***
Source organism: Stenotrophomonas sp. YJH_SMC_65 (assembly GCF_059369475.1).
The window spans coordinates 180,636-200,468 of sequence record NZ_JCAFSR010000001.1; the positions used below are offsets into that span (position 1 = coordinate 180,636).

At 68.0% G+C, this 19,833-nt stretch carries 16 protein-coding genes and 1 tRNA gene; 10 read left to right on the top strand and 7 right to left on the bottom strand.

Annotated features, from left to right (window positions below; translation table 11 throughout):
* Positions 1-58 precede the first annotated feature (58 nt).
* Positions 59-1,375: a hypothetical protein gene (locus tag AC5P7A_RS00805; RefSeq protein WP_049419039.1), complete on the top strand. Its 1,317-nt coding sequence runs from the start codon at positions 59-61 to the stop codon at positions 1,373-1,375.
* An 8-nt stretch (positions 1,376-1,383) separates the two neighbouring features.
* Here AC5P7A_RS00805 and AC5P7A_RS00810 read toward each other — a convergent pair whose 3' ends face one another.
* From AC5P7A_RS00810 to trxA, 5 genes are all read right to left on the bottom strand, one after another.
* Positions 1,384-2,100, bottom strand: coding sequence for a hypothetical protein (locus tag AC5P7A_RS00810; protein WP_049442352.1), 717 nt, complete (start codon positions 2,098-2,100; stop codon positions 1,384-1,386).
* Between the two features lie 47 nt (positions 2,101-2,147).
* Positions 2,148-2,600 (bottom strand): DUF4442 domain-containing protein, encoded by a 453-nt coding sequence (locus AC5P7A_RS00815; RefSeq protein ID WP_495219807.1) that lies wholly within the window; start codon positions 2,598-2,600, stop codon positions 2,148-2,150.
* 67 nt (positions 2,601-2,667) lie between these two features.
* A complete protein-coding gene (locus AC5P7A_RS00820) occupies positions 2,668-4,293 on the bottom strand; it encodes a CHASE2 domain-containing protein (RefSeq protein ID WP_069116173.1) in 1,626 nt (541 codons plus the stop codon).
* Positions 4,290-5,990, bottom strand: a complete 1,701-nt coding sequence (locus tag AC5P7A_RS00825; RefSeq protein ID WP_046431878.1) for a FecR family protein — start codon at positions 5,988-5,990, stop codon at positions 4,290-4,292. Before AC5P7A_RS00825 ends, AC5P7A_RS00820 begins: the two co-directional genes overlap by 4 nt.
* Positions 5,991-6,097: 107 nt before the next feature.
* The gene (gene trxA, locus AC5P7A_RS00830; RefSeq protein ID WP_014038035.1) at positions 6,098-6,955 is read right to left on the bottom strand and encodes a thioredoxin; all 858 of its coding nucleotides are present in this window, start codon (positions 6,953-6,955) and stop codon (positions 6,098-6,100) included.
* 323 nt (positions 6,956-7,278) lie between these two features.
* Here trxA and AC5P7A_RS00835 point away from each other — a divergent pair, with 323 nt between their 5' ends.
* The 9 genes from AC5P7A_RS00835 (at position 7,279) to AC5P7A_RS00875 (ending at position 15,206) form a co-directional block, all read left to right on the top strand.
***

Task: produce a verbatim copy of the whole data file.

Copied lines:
Source organism: Stenotrophomonas sp. YJH_SMC_65 (assembly GCF_059369475.1).
The window spans coordinates 180,636-200,468 of sequence record NZ_JCAFSR010000001.1; the positions used below are offsets into that span (position 1 = coordinate 180,636).

At 68.0% G+C, this 19,833-nt stretch carries 16 protein-coding genes and 1 tRNA gene; 10 read left to right on the top strand and 7 right to left on the bottom strand.

Annotated features, from left to right (window positions below; translation table 11 throughout):
* Positions 1-58 precede the first annotated feature (58 nt).
* Positions 59-1,375: a hypothetical protein gene (locus tag AC5P7A_RS00805; RefSeq protein WP_049419039.1), complete on the top strand. Its 1,317-nt coding sequence runs from the start codon at positions 59-61 to the stop codon at positions 1,373-1,375.
* An 8-nt stretch (positions 1,376-1,383) separates the two neighbouring features.
* Here AC5P7A_RS00805 and AC5P7A_RS00810 read toward each other — a convergent pair whose 3' ends face one another.
* From AC5P7A_RS00810 to trxA, 5 genes are all read right to left on the bottom strand, one after another.
* Positions 1,384-2,100, bottom strand: coding sequence for a hypothetical protein (locus tag AC5P7A_RS00810; protein WP_049442352.1), 717 nt, complete (start codon positions 2,098-2,100; stop codon positions 1,384-1,386).
* Between the two features lie 47 nt (positions 2,101-2,147).
* Positions 2,148-2,600 (bottom strand): DUF4442 domain-containing protein, encoded by a 453-nt coding sequence (locus AC5P7A_RS00815; RefSeq protein ID WP_495219807.1) that lies wholly within the window; start codon positions 2,598-2,600, stop codon positions 2,148-2,150.
* 67 nt (positions 2,601-2,667) lie between these two features.
* A complete protein-coding gene (locus AC5P7A_RS00820) occupies positions 2,668-4,293 on the bottom strand; it encodes a CHASE2 domain-containing protein (RefSeq protein ID WP_069116173.1) in 1,626 nt (541 codons plus the stop codon).
* Positions 4,290-5,990, bottom strand: a complete 1,701-nt coding sequence (locus tag AC5P7A_RS00825; RefSeq protein ID WP_046431878.1) for a FecR family protein — start codon at positions 5,988-5,990, stop codon at positions 4,290-4,292. Before AC5P7A_RS00825 ends, AC5P7A_RS00820 begins: the two co-directional genes overlap by 4 nt.
* Positions 5,991-6,097: 107 nt before the next feature.
* The gene (gene trxA, locus AC5P7A_RS00830; RefSeq protein ID WP_014038035.1) at positions 6,098-6,955 is read right to left on the bottom strand and encodes a thioredoxin; all 858 of its coding nucleotides are present in this window, start codon (positions 6,953-6,955) and stop codon (positions 6,098-6,100) included.
* 323 nt (positions 6,956-7,278) lie between these two features.
* Here trxA and AC5P7A_RS00835 point away from each other — a divergent pair, with 323 nt between their 5' ends.
* The 9 genes from AC5P7A_RS00835 (at position 7,279) to AC5P7A_RS00875 (ending at position 15,206) form a co-directional block, all read left to right on the top strand.